INDIANAPOLIS -- Odometer rollback fraud is increasing in Indiana.
Carfax says more than 12,000 cars in the state have had their odometers rolled back.
“It’s a huge problem,” said Chris Basso, spokesperson for Carfax.
In the old days, car thieves would crack open the odometer and roll it back by hand or replace the odometer cluster altogether.
“With digital odometers, it’s much easier for criminals to hack into the car’s computer, using a port under the steering wheel,” said Basso. “There’s little to no evidence the car has been tampered with, and people think odometer fraud doesn’t exist anymore, so it’s really a recipe for disaster.”
The odometer reading is really important when shopping for a used car.
Low mileage usually means you pay more, but you’ll have fewer repairs and your car will last longer.
Car sellers, both dealers and individuals, have a financial incentive to roll back an odometer.
“The value of a 50,000 mile car may be $5,000 and the value of a 100,000 mile car may be $2,000, so you’re looking at $3,000 that the seller would be making,” said Master Trooper Willis Hughes, with the Regional Auto Theft Task Force. “Most of the victims are low income because they can’t afford to go to a major dealership or purchase a new car. They buy a used car they hope will last four to five years, and unfortunately with bad odometers on them, they’re not lasting that long.”
Tonya Zimmerman of New Palestine was a victim of odometer fraud. “My title said 116,000, and they put in a dash with the mileage that said 95,000.”
Zimmerman said when she asked the dealership to fix it, her odometer was replaced with another one that said 145,000 miles.
“The car now has 30,000 miles more than it really should have,” said Zimmerman. “They never fixed it.”
Because it’s illegal to sell a car with a fraudulent odometer, Zimmerman is stuck with it.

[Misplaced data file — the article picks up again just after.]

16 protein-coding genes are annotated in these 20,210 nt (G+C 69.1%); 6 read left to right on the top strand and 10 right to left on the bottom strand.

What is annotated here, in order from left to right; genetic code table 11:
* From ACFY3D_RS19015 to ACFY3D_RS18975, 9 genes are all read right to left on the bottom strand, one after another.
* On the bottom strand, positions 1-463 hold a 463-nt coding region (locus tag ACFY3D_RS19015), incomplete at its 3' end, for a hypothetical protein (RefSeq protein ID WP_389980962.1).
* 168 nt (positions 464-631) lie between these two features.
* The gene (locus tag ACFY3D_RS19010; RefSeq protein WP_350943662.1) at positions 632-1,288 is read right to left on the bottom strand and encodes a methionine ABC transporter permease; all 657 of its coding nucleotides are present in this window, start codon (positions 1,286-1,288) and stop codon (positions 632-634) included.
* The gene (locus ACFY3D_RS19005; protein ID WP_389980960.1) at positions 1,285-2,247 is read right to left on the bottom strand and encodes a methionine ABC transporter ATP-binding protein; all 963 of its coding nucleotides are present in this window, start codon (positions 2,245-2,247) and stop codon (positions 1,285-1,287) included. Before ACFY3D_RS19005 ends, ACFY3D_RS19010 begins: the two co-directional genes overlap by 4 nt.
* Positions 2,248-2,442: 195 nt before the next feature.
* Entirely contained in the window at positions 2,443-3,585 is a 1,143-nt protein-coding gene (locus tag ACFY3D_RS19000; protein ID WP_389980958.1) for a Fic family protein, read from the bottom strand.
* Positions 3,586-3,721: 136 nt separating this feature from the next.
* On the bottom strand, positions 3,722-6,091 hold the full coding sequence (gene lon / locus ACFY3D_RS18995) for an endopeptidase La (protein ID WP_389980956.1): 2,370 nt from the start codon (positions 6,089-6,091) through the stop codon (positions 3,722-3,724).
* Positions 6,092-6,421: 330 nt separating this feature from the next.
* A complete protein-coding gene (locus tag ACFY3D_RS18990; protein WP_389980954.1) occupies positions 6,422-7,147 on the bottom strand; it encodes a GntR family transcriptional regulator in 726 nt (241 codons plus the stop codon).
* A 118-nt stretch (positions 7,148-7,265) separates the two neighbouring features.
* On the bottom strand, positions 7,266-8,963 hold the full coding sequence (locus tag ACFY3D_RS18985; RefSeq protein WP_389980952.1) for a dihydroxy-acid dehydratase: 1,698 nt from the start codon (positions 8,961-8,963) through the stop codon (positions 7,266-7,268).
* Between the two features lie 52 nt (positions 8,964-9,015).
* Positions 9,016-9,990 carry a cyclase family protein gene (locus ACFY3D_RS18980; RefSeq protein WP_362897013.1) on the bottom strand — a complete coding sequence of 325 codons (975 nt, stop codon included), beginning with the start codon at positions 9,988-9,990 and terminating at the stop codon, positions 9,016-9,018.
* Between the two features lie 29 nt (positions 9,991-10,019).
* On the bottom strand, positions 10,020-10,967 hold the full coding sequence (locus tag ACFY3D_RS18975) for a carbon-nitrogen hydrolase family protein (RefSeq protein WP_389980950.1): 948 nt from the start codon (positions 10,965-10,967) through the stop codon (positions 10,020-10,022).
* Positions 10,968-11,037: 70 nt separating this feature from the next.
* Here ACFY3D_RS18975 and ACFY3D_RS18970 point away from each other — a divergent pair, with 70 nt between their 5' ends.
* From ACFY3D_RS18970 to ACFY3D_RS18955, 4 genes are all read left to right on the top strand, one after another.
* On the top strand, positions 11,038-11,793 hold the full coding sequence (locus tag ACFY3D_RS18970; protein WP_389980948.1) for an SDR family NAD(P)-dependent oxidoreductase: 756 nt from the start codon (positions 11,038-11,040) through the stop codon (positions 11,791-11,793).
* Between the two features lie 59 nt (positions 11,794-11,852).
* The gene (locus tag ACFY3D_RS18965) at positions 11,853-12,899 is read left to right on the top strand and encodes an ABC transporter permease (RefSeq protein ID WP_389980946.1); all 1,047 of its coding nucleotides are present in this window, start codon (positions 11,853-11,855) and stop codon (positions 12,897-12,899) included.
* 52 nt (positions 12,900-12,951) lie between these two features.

“I can’t even sell it,” said Zimmerman. “I forked out over $9,000 and I can’t get anything out of it, I can’t even trade it in.”
Zimmerman filed a complaint with the Indiana Attorney General’s office and got $500 in restitution from the car dealership.
“It’s still a bite in the butt,” said Zimmerman. “That’s not even a quarter of what I spent on the car. I couldn’t even put $500 on a good used car.”
It isn't easy to arrest and prosecute people who commit odometer fraud. For one, many people don’t even know it's still a problem.
“It's extremely difficult to try to bring the victims forward, to get their information and prosecute these cases,” said Master Trooper Hughes. “They're afraid it's going to come back on them and that they're going to be identified. And some of them just don't want to help law enforcement. That's one of our big issues."
Dealerships like Hubler Chevrolet watch for odometer fraud when they take in cars through auctions, trade-ins, and through sales with private individuals.
“If we bring the car in and (the mileage) is significantly different than what’s in the system, it’s a red flag to know there may be an issue,” said John Haines, Fixed Operations Director for Hubler Chevrolet. “Any reputable dealer is going to try to verify the odometer reading.”
Haines said there is no legitimate reason for a mechanic to have an odometer correction tool at the dealership. "We do not have any and we would not allow our technicians to have any, and we do not use them,” said Haines. “I don’t know of any car dealership that does have them.”
Tonya Zimmerman wishes she had done her homework before buying a used car. “I wish I would have checked the VIN, and checked with Carfax myself,” said Zimmerman.
Keep in mind, most cars average 12,000 to 15,000 miles per year, so if that’s way off, it could be a red flag.
Look at the gas and brake pedals for wear and tear to see if it’s matching up with the mileage.
In addition, you should have a mechanic look at the car before buying.
Click here for other tips on buying a used car.